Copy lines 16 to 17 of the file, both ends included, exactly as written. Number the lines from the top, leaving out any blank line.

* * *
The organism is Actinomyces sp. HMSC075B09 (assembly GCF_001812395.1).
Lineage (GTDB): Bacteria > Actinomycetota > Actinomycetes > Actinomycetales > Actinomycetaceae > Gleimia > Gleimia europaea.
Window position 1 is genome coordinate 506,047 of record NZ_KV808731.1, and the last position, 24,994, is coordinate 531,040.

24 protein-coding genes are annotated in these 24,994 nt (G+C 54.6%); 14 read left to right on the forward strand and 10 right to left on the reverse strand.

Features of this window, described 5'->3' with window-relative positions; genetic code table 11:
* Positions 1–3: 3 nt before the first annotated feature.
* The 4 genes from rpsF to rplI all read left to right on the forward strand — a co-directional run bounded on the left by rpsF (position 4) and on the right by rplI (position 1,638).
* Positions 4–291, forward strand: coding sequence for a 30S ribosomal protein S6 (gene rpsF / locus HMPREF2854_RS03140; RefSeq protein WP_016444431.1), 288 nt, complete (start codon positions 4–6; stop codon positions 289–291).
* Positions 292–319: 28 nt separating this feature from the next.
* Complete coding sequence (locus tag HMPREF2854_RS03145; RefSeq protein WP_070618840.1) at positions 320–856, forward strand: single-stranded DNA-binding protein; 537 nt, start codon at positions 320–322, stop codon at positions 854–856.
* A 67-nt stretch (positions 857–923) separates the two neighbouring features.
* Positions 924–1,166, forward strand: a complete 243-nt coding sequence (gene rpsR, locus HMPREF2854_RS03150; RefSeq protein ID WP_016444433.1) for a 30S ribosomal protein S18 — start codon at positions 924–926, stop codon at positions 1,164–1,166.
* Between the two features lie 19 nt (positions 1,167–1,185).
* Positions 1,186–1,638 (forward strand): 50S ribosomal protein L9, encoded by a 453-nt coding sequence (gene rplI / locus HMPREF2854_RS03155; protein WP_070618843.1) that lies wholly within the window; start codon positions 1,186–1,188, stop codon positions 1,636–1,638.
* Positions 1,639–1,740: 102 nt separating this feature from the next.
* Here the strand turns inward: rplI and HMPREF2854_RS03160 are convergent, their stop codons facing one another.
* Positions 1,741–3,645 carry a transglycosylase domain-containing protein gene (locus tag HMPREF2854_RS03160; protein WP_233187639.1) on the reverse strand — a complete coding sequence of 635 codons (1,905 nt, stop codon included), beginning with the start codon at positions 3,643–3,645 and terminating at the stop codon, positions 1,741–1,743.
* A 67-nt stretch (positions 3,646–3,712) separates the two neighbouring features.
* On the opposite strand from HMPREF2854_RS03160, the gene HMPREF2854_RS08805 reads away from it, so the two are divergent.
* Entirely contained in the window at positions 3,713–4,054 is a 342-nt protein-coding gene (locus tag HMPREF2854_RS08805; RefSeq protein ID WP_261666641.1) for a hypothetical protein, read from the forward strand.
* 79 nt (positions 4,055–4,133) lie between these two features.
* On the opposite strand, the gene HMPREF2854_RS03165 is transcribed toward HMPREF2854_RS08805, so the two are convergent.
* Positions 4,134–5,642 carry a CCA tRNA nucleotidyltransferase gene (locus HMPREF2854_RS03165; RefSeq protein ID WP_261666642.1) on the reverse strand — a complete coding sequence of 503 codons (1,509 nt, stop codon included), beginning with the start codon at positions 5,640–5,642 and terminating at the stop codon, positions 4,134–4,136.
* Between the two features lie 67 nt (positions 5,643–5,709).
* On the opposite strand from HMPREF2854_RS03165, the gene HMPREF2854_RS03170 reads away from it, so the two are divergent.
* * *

* Here the strand turns inward: rplI and HMPREF2854_RS03160 are convergent, their stop codons facing one another.
* Positions 1,741–3,645 carry a transglycosylase domain-containing protein gene (locus tag HMPREF2854_RS03160; protein WP_233187639.1) on the reverse strand — a complete coding sequence of 635 codons (1,905 nt, stop codon included), beginning with the start codon at positions 3,643–3,645 and terminating at the stop codon, positions 1,741–1,743.